Pea Pesto

_MG_6162This is one of my go-to spring recipes, especially for entertaining. The pea and basil together are super refreshing (you can also use mint), and since everything gets thrown in the food processor, it only takes minutes to prepare. My favorite way to eat is with toasted bread, but since I spent hours (literally) rolling out these flat breads one Saturday, I thought they would make a nice accent. (The flat bread is SO good, but very time-consuming due to all of the hand-rolling, and if you are going to make these, you should definitely not go to P90X that morning or you won't be able to lift your arms.)_MG_6172  

_MG_6167I also served with this amazing whipped feta (all credit goes to my friend Arie for introducing me to this recipe). Seriously, the next time you have people over (or not, if you want it all to yourself), you must make this. It's like whipped gold.


Pea Pesto (makes about 1 cup)

1 cup peas, fresh or frozen and defrosted

1/4 cup fresh basil

1/4 grated parmesan cheese

3-4 tablespoons olive oil

Salt and pepper, to taste

Combine all ingredients in food processor and pulse until creamy, then season with salt and pepper as needed. Serve immediately with bread or crackers of your choice, or refrigerate, covered, for up to 2 days.


Tomato-Basil Bruschetta

I think that this dish, to me, means that summer is really and truly here (as if I couldn't tell by the waves of 95 degree days). Since there are only five ingredients, be sure to use the best tomatoes you can find (or grow). My parents make this pretty much every weekend during the summer -- but since I couldn't be at home sitting on the porch, I made it for myself as a quick lunch last weekend. The recipe can be amended depending on how many people you are feeding, and also makes an excellent appetizer for an easy dinner al fresco. Just serve with a chilled rosé and imagine you are sitting on a terrace somewhere in Italy.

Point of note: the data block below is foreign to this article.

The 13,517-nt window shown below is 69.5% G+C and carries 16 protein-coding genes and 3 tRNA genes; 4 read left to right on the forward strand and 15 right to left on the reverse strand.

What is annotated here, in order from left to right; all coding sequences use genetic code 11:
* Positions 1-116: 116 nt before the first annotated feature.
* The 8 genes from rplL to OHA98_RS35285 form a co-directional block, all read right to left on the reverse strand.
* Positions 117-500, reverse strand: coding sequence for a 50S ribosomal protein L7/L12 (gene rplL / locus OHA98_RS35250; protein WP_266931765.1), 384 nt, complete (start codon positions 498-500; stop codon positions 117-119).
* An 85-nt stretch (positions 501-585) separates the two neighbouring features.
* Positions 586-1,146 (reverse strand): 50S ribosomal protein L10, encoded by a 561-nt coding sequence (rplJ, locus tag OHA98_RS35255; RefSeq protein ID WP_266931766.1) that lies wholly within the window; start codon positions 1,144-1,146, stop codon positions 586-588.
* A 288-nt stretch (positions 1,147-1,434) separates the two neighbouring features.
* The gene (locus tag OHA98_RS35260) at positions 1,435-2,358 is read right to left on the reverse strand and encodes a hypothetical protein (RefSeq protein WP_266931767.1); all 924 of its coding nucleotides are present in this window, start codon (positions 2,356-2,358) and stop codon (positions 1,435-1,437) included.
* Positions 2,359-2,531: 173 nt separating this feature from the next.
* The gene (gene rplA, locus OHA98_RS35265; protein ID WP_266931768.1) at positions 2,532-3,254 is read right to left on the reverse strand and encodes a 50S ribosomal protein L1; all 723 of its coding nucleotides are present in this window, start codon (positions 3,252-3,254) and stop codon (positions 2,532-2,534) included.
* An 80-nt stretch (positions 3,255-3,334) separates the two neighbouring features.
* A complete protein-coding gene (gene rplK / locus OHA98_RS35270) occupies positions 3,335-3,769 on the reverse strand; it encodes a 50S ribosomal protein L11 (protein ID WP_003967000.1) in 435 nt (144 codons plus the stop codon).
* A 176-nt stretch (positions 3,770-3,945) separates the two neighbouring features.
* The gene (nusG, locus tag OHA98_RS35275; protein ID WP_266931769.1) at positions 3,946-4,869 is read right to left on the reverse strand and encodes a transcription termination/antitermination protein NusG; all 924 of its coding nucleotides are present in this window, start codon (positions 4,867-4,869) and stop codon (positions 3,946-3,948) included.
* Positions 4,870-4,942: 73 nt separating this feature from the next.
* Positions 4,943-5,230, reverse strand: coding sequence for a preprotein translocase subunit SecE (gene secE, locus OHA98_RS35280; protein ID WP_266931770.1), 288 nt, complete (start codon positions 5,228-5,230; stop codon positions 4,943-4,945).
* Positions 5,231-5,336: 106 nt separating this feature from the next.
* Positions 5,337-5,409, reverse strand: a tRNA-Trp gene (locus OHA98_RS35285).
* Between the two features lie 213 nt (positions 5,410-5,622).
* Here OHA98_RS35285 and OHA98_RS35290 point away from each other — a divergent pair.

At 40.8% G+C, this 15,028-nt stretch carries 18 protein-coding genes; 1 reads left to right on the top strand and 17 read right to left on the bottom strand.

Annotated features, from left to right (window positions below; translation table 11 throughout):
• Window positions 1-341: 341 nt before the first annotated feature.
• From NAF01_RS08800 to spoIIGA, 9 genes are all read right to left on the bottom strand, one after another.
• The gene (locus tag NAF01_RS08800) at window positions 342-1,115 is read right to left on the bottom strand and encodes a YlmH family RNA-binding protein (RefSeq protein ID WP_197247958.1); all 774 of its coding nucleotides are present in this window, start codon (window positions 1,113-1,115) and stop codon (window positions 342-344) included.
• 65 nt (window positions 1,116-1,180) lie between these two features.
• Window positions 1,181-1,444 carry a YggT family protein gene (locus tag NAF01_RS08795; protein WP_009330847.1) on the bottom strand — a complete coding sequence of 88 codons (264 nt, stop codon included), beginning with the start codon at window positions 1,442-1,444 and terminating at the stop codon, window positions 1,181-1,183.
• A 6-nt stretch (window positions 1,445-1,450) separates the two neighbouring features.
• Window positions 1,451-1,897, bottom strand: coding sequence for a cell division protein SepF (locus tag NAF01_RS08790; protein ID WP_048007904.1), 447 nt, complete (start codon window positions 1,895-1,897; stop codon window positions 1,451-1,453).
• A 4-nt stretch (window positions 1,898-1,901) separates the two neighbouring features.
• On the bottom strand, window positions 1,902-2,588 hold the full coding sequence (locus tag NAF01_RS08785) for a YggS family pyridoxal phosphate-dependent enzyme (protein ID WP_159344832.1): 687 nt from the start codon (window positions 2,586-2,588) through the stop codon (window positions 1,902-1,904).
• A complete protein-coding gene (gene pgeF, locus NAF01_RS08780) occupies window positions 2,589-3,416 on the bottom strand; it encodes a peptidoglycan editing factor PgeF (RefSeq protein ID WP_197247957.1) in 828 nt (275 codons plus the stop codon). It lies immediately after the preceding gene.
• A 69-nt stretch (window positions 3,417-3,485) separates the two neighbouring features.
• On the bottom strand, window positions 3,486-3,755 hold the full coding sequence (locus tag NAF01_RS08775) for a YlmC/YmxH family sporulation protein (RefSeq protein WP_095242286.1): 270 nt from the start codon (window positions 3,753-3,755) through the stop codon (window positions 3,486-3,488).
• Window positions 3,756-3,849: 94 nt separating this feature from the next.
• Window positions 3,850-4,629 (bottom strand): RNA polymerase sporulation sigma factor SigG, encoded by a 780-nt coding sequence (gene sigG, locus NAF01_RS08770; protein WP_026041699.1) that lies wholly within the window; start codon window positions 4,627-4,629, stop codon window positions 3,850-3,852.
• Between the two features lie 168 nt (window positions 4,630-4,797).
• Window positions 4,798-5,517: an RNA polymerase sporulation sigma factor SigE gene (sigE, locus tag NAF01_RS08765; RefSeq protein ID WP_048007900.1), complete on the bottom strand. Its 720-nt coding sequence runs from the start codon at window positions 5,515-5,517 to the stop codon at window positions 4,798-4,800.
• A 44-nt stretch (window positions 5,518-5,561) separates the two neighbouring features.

Tomato-Basil Bruschetta

2 lbs (about 4-5 large) tomatoes, diced

1/2 cup basil leaves, julienned

Salt and pepper

1 baguette, thinly sliced

1/4 cup olive oil

5-6 cloves of garlic, minced

Mix tomatoes and basil in a medium bowl. Season well with salt and pepper. Set aside. Preheat oven to 400 degrees. Whisk olive oil and garlic together in a small bowl. Lay baguette slices on a baking sheet, and with a pastry brush, brush each slice with garlic & olive oil mixture. Roast until golden brown, about 8 minutes (watch closely as they burn easily). Let cool slightly, then top each piece with a spoonful of tomato mixture. Serve immediately.

Crostini with Asparagus and Ramp Pesto

----------------------------------------------------------------------------------------------------------------------I think I might have a problem. As you may have noticed, I kind of love asparagus. Until is goes out of season, I eat it at least once a week (as you can probably tell). But how was I supposed to resist it at the farmer's market last weekend? The bright green, plump stalks were calling my name. And then you add in the fact that ramps are now in season for a few short weeks, and there was no hope. I had to get them both -- and actually, thank goodness I did because now I can share this pesto with you. The ramps give it a garlicky bite, but the brightness of the asparagus mellows it out a bit. This would also be excellent mixed with pasta, or served with a mild white fish, or with boiled potatoes for a riff on potato salad -- whatever your imagination might come up with. Crostini with Asparagus and Ramp Pesto

1 loaf ciabatta or baguette, thinly sliced